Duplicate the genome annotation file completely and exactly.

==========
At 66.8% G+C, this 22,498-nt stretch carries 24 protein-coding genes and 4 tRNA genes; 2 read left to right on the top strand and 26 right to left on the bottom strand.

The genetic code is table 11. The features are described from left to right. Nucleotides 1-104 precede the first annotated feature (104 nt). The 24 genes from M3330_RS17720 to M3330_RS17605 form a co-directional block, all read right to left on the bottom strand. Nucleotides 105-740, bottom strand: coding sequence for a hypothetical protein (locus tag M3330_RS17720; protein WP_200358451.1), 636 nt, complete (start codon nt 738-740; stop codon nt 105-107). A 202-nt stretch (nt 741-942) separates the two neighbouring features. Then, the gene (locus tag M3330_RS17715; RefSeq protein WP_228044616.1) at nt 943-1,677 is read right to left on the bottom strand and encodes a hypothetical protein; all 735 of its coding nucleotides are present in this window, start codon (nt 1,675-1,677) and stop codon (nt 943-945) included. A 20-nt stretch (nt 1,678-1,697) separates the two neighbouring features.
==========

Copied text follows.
At 66.8% G+C, this 22,498-nt stretch carries 24 protein-coding genes and 4 tRNA genes; 2 read left to right on the top strand and 26 right to left on the bottom strand.

The genetic code is table 11. The features are described from left to right. Nucleotides 1-104 precede the first annotated feature (104 nt). The 24 genes from M3330_RS17720 to M3330_RS17605 form a co-directional block, all read right to left on the bottom strand. Nucleotides 105-740, bottom strand: coding sequence for a hypothetical protein (locus tag M3330_RS17720; protein WP_200358451.1), 636 nt, complete (start codon nt 738-740; stop codon nt 105-107). A 202-nt stretch (nt 741-942) separates the two neighbouring features. Then, the gene (locus tag M3330_RS17715; RefSeq protein WP_228044616.1) at nt 943-1,677 is read right to left on the bottom strand and encodes a hypothetical protein; all 735 of its coding nucleotides are present in this window, start codon (nt 1,675-1,677) and stop codon (nt 943-945) included. A 20-nt stretch (nt 1,678-1,697) separates the two neighbouring features.